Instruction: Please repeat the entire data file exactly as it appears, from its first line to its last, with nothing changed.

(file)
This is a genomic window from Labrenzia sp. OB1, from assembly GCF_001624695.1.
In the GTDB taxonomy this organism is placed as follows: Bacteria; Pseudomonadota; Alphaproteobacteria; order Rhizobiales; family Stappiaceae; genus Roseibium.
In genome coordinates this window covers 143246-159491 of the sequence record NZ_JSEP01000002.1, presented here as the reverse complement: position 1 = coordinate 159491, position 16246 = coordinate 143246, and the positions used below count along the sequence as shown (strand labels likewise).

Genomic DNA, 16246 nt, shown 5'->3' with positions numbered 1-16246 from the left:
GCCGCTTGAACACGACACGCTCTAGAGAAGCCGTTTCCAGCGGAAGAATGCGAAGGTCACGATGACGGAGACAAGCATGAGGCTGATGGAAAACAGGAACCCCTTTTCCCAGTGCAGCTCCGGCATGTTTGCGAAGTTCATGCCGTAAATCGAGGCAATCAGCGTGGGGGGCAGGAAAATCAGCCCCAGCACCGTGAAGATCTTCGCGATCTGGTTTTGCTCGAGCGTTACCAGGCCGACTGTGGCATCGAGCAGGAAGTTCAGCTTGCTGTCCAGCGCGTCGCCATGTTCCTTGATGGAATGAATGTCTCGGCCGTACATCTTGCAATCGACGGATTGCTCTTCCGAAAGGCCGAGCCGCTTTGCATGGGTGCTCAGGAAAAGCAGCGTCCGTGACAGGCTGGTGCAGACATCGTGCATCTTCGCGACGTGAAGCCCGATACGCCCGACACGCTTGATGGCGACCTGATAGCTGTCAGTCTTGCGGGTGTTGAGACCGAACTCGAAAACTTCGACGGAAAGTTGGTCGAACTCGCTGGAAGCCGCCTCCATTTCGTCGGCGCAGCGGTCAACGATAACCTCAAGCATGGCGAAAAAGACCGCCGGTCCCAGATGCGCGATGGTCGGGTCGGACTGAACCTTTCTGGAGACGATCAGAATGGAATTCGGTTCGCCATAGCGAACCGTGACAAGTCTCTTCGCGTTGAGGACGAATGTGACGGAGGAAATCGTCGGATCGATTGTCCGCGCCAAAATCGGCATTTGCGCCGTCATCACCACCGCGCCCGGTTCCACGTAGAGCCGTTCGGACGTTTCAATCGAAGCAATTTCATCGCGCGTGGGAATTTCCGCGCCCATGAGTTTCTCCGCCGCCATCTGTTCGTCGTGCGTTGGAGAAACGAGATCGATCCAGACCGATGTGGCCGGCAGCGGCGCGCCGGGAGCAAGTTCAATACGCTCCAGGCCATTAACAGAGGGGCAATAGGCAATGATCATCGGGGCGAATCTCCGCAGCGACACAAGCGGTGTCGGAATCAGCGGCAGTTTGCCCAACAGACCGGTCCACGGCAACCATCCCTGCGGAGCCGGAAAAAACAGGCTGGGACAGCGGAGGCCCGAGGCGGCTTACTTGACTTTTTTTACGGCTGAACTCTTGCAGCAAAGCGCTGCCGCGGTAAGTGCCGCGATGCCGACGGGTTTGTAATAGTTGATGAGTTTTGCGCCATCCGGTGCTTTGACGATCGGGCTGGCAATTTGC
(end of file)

This is a genomic window from Labrenzia sp. OB1, from assembly GCF_001624695.1.
In the GTDB taxonomy this organism is placed as follows: Bacteria; Pseudomonadota; Alphaproteobacteria; order Rhizobiales; family Stappiaceae; genus Roseibium.
In genome coordinates this window covers 143246-159491 of the sequence record NZ_JSEP01000002.1, presented here as the reverse complement: position 1 = coordinate 159491, position 16246 = coordinate 143246, and the positions used below count along the sequence as shown (strand labels likewise).

Genomic DNA, 16246 nt, shown 5'->3' with positions numbered 1-16246 from the left:
GCCGCTTGAACACGACACGCTCTAGAGAAGCCGTTTCCAGCGGAAGAATGCGAAGGTCACGATGACGGAGACAAGCATGAGGCTGATGGAAAACAGGAACCCCTTTTCCCAGTGCAGCTCCGGCATGTTTGCGAAGTTCATGCCGTAAATCGAGGCAATCAGCGTGGGGGGCAGGAAAATCAGCCCCAGCACCGTGAAGATCTTCGCGATCTGGTTTTGCTCGAGCGTTACCAGGCCGACTGTGGCATCGAGCAGGAAGTTCAGCTTGCTGTCCAGCGCGTCGCCATGTTCCTTGATGGAATGAATGTCTCGGCCGTACATCTTGCAATCGACGGATTGCTCTTCCGAAAGGCCGAGCCGCTTTGCATGGGTGCTCAGGAAAAGCAGCGTCCGTGACAGGCTGGTGCAGACATCGTGCATCTTCGCGACGTGAAGCCCGATACGCCCGACACGCTTGATGGCGACCTGATAGCTGTCAGTCTTGCGGGTGTTGAGACCGAACTCGAAAACTTCGACGGAAAGTTGGTCGAACTCGCTGGAAGCCGCCTCCATTTCGTCGGCGCAGCGGTCAACGATAACCTCAAGCATGGCGAAAAAGACCGCCGGTCCCAGATGCGCGATGGTCGGGTCGGACTGAACCTTTCTGGAGACGATCAGAATGGAATTCGGTTCGCCATAGCGAACCGTGACAAGTCTCTTCGCGTTGAGGACGAATGTGACGGAGGAAATCGTCGGATCGATTGTCCGCGCCAAAATCGGCATTTGCGCCGTCATCACCACCGCGCCCGGTTCCACGTAGAGCCGTTCGGACGTTTCAATCGAAGCAATTTCATCGCGCGTGGGAATTTCCGCGCCCATGAGTTTCTCCGCCGCCATCTGTTCGTCGTGCGTTGGAGAAACGAGATCGATCCAGACCGATGTGGCCGGCAGCGGCGCGCCGGGAGCAAGTTCAATACGCTCCAGGCCATTAACAGAGGGGCAATAGGCAATGATCATCGGGGCGAATCTCCGCAGCGACACAAGCGGTGTCGGAATCAGCGGCAGTTTGCCCAACAGACCGGTCCACGGCAACCATCCCTGCGGAGCCGGAAAAAACAGGCTGGGACAGCGGAGGCCCGAGGCGGCTTACTTGACTTTTTTTACGGCTGAACTCTTGCAGCAAAGCGCTGCCGCGGTAAGTGCCGCGATGCCGACGGGTTTGTAATAGTTGATGAGTTTTGCGCCATCCGGTGCTTTGACGATCGGGCTGGCAATTTGC